It was my birthday a while ago and my aunt sent me one of those gently amusing cards that cause very little offence or mirth. Here it is…
But it got me thinking about how all too often, achieving a goal can become a daunting exercise over over-whelming complexity. I know it was for my first few races.
But now I take a much simpler approach to the marathon and I thought I would share my plan with you in four blog posts over the next week:
- Timing (this post)
Time to think about time
I really strongly suggest that you do not use a GPS to manage your pace on race day. They are notoriously inaccurate and especially when surrounded by 37,000 other GPS watches.
If you are running a marathon that has its course measured by the Association of UK Course Measurers, then the mile markers are accurate. Very accurate.
If your GPS beeps to tell you that you have run a mile before or after the mile marker… then your GPS is wrong. Thinking otherwise is a mistake that too many runners make.
If you accept that your GPS device might be a bit out, then think about this: if your GPS is short by 15 seconds per mile, that is six and a half minutes for a marathon. If you are aiming for a sub-4 hour marathon, your GPS only needs to be 43 meters out per mile – which is only 2.7% – and you will finish in 4 hours 6 minutes.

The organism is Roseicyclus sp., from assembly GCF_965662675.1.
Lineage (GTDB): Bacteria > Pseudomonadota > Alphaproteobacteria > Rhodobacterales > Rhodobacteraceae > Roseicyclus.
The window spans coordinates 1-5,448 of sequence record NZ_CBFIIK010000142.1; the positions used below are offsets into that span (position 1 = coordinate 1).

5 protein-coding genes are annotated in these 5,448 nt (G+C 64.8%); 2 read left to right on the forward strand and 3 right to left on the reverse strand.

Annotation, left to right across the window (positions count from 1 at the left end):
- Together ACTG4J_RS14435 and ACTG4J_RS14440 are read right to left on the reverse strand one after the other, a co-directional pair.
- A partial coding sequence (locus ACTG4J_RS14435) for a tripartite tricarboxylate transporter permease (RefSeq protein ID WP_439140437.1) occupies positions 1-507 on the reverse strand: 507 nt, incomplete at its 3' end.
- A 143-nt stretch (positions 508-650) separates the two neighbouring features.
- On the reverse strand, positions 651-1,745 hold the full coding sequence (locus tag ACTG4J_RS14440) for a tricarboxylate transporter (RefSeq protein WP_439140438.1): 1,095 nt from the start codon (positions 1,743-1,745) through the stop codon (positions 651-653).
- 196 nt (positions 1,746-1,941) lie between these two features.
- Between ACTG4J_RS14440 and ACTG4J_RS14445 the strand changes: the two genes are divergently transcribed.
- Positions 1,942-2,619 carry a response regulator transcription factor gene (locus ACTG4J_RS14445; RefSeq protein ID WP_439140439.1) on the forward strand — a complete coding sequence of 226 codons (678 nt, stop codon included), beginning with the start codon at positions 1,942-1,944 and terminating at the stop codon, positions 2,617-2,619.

So what do I suggest?
A stopwatch. I use a GPS watch, but I turn off the GPS function and just use the watch as a stopwatch. Each time I pass a mile marker, I hit the lap button. If the time for the last mile is more than my target pace, I am behind schedule and if it is less than my target pace, I am ahead of schedule. I can then adjust as necessary. Simple.
The next post will be up in a couple of days. In the mean time, what do you use to make sure you are on pace? Or do you not bother with that? Let me know what your tactics are and how you have honed them in the past.